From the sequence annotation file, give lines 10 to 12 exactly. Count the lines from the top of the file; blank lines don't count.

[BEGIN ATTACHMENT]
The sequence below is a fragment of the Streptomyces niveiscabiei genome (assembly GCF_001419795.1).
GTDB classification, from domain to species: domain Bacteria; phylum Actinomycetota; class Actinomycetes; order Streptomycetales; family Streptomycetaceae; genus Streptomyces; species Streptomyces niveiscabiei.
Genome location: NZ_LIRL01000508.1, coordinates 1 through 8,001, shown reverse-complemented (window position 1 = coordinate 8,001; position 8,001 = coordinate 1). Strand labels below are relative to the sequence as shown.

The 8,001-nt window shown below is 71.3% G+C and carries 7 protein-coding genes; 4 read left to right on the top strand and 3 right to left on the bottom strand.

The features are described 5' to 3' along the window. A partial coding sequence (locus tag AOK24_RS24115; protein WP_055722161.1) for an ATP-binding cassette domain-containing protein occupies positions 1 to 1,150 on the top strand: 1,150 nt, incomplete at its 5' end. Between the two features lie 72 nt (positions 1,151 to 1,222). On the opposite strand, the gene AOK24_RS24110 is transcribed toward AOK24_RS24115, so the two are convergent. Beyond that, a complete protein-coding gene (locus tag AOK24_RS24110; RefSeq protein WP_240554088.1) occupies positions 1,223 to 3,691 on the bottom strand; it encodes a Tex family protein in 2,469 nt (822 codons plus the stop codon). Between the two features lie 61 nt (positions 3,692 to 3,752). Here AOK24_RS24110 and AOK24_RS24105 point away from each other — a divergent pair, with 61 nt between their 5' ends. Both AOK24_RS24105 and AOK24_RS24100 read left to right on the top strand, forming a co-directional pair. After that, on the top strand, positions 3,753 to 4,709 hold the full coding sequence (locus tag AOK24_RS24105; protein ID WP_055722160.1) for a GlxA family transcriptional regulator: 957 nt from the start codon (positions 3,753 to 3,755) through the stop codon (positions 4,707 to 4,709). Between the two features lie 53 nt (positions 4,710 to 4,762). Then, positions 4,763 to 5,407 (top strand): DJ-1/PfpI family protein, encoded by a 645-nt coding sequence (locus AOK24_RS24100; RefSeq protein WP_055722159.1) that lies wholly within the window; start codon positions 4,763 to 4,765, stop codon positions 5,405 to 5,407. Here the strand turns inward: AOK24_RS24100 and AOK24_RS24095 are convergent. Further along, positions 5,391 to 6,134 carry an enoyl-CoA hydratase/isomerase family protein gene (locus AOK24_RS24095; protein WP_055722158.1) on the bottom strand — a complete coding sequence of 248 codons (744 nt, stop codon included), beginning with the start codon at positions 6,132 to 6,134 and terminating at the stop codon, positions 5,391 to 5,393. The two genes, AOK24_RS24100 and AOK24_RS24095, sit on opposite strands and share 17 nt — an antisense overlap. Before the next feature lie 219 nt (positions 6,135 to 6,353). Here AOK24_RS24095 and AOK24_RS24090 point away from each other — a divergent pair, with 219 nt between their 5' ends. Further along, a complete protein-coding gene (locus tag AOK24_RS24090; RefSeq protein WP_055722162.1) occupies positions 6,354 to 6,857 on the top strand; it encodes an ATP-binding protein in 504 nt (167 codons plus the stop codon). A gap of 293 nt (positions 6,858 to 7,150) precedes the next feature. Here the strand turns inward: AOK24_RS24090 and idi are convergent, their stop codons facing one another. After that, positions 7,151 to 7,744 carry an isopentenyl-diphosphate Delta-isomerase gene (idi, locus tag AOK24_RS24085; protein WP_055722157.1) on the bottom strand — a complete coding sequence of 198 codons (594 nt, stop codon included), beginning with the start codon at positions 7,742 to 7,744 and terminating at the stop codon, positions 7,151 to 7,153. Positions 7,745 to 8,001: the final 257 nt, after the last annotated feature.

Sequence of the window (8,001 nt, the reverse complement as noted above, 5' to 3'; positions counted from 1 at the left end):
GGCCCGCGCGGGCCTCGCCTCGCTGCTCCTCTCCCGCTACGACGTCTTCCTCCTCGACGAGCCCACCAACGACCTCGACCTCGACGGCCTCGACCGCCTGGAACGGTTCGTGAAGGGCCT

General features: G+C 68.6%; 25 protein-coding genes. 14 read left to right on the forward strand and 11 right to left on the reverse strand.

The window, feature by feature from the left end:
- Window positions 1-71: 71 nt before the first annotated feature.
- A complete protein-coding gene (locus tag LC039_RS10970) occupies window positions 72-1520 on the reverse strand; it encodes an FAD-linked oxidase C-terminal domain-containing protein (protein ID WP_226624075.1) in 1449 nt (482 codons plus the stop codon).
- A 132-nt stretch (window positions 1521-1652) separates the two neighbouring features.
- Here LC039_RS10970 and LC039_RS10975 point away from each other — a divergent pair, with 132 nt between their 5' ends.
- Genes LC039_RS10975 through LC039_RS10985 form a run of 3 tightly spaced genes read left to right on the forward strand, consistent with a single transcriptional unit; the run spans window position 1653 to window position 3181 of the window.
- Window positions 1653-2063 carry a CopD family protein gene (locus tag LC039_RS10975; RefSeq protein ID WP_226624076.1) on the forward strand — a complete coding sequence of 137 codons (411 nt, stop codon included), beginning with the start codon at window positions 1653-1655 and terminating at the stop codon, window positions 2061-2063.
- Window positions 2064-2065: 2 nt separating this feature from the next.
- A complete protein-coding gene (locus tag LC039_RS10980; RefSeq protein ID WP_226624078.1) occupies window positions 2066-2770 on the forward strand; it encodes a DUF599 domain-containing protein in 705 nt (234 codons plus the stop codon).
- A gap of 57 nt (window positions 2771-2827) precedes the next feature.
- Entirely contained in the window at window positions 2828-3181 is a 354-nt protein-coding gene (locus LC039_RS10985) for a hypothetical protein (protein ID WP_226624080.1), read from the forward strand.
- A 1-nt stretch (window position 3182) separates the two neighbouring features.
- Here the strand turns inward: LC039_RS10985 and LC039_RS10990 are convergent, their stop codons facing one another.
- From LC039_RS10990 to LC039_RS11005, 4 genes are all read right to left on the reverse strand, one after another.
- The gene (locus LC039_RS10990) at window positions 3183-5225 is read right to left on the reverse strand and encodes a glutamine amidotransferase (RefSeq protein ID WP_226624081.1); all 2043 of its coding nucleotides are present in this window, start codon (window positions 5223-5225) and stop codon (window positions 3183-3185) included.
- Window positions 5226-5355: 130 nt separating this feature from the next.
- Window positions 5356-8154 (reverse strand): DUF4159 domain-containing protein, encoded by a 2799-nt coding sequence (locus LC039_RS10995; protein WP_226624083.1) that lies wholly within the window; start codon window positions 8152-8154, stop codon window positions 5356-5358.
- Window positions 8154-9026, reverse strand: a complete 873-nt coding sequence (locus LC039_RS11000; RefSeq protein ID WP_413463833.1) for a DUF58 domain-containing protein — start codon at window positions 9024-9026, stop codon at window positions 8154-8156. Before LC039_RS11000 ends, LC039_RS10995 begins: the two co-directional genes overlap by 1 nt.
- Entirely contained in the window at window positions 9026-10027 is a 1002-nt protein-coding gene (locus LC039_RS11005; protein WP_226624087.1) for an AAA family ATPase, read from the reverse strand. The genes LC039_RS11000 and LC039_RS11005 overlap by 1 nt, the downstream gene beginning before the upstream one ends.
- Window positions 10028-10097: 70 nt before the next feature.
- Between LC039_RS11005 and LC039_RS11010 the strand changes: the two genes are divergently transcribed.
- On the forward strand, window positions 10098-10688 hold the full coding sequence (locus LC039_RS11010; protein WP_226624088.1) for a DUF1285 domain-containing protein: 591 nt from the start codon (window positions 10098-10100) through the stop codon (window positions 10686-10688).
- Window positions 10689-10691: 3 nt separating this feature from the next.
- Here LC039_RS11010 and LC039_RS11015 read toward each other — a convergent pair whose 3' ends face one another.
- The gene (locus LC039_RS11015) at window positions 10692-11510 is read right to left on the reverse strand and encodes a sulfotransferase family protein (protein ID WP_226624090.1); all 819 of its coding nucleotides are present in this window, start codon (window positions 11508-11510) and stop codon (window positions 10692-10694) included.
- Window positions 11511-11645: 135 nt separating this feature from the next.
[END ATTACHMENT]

- Window positions 1-71: 71 nt before the first annotated feature.
- A complete protein-coding gene (locus tag LC039_RS10970) occupies window positions 72-1520 on the reverse strand; it encodes an FAD-linked oxidase C-terminal domain-containing protein (protein ID WP_226624075.1) in 1449 nt (482 codons plus the stop codon).
- A 132-nt stretch (window positions 1521-1652) separates the two neighbouring features.